The first successful landing on Venus was 50 years ago. In the meantime, the planet is becoming interesting again for space travel. Venus is our nearest neighbor if you ignore the moon. Nevertheless, mankind is more drawn to Mars. That was different 50 years ago. On March 27, 1972, the Soviet Union sent the Venera-8 mission to Venus. Venera is the Russian word for Venus.
After 117 days, the probe reached Venus and started to land. On July 22, at 8:37 a.m. (UTC, Coordinated Universal Time), it entered the planet's atmosphere. The parachute opened at an altitude of 60 kilometers above the surface of Venus. The probe took about an hour to land. At 9:32 a.m., it became the first spacecraft to successfully land on Venus.
Venus: An Inhospitable Planet
Four barometers (measuring device for determining the absolute static air pressure), two photometers (with which one measure, for example, the luminance or light intensity) and a gamma-ray spectrometer (for measuring a radioactive radiation source) should collect data from the environment of the planet. After 50 minutes and eleven seconds, it was over. Conditions on Venus' surface shattered the gauges.
The surface has temperatures of 475 degrees Celsius and the atmosphere consists mostly of carbon dioxide. In addition to the 96.5 percent CO2, there are also 3.5 percent nitrogen and 0.015 percent sulfur dioxide. An environment in which humans cannot survive. Around 700 million years ago, however, tropical weather is said to have prevailed on Venus and there is also said to have been an ocean.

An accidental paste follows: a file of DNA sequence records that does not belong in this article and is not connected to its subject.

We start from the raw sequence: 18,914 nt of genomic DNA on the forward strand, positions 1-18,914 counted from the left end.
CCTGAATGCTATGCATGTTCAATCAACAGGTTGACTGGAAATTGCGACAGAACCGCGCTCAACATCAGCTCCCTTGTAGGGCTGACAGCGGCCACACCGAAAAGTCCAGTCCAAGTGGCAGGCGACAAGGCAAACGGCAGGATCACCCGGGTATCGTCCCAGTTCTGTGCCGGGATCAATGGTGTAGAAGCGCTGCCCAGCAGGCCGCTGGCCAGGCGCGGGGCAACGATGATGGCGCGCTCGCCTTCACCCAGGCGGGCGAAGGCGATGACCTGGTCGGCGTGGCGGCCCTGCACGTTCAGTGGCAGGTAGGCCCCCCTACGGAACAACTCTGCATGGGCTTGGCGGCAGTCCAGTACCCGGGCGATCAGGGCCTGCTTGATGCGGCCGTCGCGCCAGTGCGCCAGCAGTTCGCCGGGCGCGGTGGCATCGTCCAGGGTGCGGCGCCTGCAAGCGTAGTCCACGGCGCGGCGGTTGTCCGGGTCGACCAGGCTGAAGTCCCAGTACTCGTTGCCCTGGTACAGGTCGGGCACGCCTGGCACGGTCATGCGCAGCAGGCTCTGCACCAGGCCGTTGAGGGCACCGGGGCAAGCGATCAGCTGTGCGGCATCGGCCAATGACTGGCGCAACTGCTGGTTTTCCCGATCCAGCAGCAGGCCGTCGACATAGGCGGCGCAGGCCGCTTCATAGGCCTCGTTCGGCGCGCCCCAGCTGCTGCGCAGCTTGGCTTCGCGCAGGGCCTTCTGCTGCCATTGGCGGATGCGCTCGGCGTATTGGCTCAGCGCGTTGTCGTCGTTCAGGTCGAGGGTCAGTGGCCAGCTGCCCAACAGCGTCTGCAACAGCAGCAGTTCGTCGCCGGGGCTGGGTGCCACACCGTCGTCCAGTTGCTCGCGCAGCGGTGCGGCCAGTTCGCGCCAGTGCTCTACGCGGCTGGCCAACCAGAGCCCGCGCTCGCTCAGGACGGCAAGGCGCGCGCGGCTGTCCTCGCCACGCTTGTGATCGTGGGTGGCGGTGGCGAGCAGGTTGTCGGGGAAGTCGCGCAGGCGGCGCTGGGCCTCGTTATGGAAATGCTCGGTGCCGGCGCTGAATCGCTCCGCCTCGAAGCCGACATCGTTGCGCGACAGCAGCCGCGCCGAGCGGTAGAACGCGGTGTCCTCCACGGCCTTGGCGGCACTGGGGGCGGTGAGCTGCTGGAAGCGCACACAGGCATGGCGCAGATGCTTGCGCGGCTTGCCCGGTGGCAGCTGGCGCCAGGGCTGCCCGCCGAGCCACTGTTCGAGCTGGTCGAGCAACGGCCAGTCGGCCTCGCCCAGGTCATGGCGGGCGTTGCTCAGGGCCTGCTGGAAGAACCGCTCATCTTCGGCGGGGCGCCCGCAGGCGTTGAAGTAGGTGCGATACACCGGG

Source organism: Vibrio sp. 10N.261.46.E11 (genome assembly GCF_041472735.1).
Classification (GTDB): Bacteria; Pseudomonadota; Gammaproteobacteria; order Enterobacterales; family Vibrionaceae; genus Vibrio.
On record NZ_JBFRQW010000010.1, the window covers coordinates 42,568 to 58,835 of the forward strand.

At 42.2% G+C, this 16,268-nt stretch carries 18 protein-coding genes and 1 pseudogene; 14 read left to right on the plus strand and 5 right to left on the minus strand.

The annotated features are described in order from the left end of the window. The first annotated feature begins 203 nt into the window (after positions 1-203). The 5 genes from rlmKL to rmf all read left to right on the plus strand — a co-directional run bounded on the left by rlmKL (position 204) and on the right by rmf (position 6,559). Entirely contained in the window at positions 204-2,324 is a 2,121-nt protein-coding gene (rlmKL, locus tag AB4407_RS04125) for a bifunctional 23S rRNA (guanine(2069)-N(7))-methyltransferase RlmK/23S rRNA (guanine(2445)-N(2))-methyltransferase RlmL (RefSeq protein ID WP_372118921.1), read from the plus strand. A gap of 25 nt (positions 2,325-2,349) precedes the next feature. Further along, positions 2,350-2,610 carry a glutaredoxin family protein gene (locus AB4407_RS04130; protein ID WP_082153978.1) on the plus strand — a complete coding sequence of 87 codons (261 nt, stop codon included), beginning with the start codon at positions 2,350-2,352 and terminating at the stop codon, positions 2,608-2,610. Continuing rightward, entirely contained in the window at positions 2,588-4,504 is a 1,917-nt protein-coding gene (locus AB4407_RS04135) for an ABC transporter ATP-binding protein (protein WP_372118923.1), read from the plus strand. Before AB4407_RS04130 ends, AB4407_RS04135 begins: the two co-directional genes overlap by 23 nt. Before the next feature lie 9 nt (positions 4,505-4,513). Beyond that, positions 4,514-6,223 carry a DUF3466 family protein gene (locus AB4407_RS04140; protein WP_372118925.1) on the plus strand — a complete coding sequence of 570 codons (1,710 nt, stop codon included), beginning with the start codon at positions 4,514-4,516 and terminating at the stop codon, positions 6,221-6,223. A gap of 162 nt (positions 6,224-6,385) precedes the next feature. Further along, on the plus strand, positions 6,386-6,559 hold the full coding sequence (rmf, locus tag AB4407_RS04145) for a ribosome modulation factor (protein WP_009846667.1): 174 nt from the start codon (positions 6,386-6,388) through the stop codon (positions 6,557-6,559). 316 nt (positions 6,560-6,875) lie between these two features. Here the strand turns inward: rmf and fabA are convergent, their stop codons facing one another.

Landings On Venus Are a Big Challenge
Fifty years ago, relatively little was known about the conditions on Venus. However, it was already clear during earlier Venera missions: the atmospheric pressure is higher than assumed. Most probes, therefore, did not manage to reach the surface of Venus in a functional manner - a safe landing on such an inhospitable-appearing planet had to be learned first.
The Venera 7 spacecraft was the first to land on the surface of Venus on December 15, 1970. However, it was damaged due to a parachute malfunction. Nevertheless, it was able to transmit data for 23 minutes. Thus, Venera 8 was the first man-made object to land on another planet as planned and successfully.
In addition to the temperature and the components of the air, Venera 8's measuring instruments were also able to measure a pressure of 9 megapascals. This corresponds to 90 bar. Thus, the atmosphere at the surface is many times denser than that on Earth (about 1.014 bar).
Venus Is Getting Interesting Again
Even if you have lost interest in Venus for a long time - it is slowly increasing again. In 2020, astronomers published their discovery of rare molecules in Venus' atmosphere in the journal Nature Astronomy. However, later investigations were to show that the phosphine found did not actually exist in the atmosphere of Venus.
Nevertheless, the American space agency NASA approved two missions to Venus. In the future, for example, a drone could fly around in the atmosphere of Venus. In addition, the private space company Rocket Lab is also considering a private Venus mission for 2023. So Venus is getting exciting again.